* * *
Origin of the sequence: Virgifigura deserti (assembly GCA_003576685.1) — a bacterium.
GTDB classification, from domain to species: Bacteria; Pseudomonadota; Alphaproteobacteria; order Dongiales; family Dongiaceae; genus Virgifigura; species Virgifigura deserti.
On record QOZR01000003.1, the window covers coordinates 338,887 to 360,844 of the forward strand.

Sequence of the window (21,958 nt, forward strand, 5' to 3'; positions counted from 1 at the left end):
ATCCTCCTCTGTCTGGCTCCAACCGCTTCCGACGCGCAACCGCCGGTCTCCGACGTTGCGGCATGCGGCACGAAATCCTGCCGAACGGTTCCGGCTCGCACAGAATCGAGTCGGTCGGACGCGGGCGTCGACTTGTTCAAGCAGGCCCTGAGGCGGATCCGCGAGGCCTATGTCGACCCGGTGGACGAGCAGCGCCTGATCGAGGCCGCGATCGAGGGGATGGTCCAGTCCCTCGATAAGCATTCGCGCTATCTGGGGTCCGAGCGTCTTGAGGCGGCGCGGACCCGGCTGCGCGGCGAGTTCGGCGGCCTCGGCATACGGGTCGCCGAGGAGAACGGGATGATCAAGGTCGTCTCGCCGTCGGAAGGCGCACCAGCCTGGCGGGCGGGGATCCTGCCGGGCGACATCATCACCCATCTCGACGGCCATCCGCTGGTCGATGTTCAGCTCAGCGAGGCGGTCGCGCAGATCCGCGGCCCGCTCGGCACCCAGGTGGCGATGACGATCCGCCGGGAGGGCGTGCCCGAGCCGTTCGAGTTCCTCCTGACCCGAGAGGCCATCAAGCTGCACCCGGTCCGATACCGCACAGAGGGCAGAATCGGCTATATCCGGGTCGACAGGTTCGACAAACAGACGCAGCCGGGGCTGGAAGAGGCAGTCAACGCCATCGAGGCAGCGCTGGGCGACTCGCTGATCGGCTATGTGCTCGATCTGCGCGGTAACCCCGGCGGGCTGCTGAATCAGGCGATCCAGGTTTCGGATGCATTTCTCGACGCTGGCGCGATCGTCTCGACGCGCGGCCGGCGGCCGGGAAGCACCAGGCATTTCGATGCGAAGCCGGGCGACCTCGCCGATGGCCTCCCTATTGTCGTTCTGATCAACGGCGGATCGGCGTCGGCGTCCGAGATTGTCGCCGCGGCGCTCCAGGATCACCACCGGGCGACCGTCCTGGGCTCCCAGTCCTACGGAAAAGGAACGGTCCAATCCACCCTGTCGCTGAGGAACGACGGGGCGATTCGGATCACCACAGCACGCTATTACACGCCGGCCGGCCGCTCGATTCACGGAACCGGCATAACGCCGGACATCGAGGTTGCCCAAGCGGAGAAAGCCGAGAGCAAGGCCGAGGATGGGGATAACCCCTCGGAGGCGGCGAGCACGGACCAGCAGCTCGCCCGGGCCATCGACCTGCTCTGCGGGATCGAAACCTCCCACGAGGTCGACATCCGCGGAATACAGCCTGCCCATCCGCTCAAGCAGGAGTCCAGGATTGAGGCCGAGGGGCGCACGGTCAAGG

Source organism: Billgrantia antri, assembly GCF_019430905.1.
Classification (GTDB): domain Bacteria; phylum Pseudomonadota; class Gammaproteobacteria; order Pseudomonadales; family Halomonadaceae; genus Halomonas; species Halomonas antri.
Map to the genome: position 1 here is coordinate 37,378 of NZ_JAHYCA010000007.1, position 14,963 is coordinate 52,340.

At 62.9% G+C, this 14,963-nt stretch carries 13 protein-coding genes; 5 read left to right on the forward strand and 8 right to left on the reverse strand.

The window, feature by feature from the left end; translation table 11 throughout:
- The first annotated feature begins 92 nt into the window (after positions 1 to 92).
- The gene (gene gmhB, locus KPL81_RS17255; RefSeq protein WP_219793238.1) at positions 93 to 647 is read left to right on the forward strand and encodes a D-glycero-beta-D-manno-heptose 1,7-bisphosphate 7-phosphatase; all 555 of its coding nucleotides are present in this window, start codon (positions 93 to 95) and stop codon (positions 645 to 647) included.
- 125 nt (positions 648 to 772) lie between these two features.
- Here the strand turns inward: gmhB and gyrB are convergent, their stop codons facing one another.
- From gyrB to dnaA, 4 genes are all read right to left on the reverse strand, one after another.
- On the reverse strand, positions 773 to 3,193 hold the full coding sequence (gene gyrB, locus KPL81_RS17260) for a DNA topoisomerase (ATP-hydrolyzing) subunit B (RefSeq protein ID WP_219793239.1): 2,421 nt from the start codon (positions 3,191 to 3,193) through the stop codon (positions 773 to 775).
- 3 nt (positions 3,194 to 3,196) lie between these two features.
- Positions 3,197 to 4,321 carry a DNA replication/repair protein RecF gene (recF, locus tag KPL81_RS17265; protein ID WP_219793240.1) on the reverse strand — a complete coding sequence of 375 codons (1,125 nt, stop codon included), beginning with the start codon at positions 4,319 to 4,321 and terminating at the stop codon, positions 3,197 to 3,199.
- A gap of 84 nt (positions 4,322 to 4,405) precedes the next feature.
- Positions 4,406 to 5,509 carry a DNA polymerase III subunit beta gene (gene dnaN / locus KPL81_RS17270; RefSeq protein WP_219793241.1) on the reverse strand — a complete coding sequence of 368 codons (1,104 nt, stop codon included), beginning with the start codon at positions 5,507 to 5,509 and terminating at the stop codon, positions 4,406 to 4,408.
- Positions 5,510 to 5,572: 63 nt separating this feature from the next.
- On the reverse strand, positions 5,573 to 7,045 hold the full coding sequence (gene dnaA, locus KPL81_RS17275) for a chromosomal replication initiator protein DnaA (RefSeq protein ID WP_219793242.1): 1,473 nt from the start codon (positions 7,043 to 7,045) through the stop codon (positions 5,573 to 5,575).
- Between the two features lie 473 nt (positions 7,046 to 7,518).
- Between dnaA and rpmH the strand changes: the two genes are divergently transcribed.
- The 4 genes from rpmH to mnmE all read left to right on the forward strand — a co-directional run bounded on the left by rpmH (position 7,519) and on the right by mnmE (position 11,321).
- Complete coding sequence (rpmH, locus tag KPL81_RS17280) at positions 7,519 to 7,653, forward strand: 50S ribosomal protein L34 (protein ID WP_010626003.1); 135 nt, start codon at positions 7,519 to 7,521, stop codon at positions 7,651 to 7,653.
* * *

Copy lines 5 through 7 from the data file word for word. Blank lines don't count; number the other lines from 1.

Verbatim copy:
ATCCTCCTCTGTCTGGCTCCAACCGCTTCCGACGCGCAACCGCCGGTCTCCGACGTTGCGGCATGCGGCACGAAATCCTGCCGAACGGTTCCGGCTCGCACAGAATCGAGTCGGTCGGACGCGGGCGTCGACTTGTTCAAGCAGGCCCTGAGGCGGATCCGCGAGGCCTATGTCGACCCGGTGGACGAGCAGCGCCTGATCGAGGCCGCGATCGAGGGGATGGTCCAGTCCCTCGATAAGCATTCGCGCTATCTGGGGTCCGAGCGTCTTGAGGCGGCGCGGACCCGGCTGCGCGGCGAGTTCGGCGGCCTCGGCATACGGGTCGCCGAGGAGAACGGGATGATCAAGGTCGTCTCGCCGTCGGAAGGCGCACCAGCCTGGCGGGCGGGGATCCTGCCGGGCGACATCATCACCCATCTCGACGGCCATCCGCTGGTCGATGTTCAGCTCAGCGAGGCGGTCGCGCAGATCCGCGGCCCGCTCGGCACCCAGGTGGCGATGACGATCCGCCGGGAGGGCGTGCCCGAGCCGTTCGAGTTCCTCCTGACCCGAGAGGCCATCAAGCTGCACCCGGTCCGATACCGCACAGAGGGCAGAATCGGCTATATCCGGGTCGACAGGTTCGACAAACAGACGCAGCCGGGGCTGGAAGAGGCAGTCAACGCCATCGAGGCAGCGCTGGGCGACTCGCTGATCGGCTATGTGCTCGATCTGCGCGGTAACCCCGGCGGGCTGCTGAATCAGGCGATCCAGGTTTCGGATGCATTTCTCGACGCTGGCGCGATCGTCTCGACGCGCGGCCGGCGGCCGGGAAGCACCAGGCATTTCGATGCGAAGCCGGGCGACCTCGCCGATGGCCTCCCTATTGTCGTTCTGATCAACGGCGGATCGGCGTCGGCGTCCGAGATTGTCGCCGCGGCGCTCCAGGATCACCACCGGGCGACCGTCCTGGGCTCCCAGTCCTACGGAAAAGGAACGGTCCAATCCACCCTGTCGCTGAGGAACGACGGGGCGATTCGGATCACCACAGCACGCTATTACACGCCGGCCGGCCGCTCGATTCACGGAACCGGCATAACGCCGGACATCGAGGTTGCCCAAGCGGAGAAAGCCGAGAGCAAGGCCGAGGATGGGGATAACCCCTCGGAGGCGGCGAGCACGGACCAGCAGCTCGCCCGGGCCATCGACCTGCTCTGCGGGATCGAAACCTCCCACGAGGTCGACATCCGCGGAATACAGCCTGCCCATCCGCTCAAGCAGGAGTCCAGGATTGAGGCCGAGGGGCGCACGGTCAAGG

Source organism: Billgrantia antri, assembly GCF_019430905.1.
Classification (GTDB): domain Bacteria; phylum Pseudomonadota; class Gammaproteobacteria; order Pseudomonadales; family Halomonadaceae; genus Halomonas; species Halomonas antri.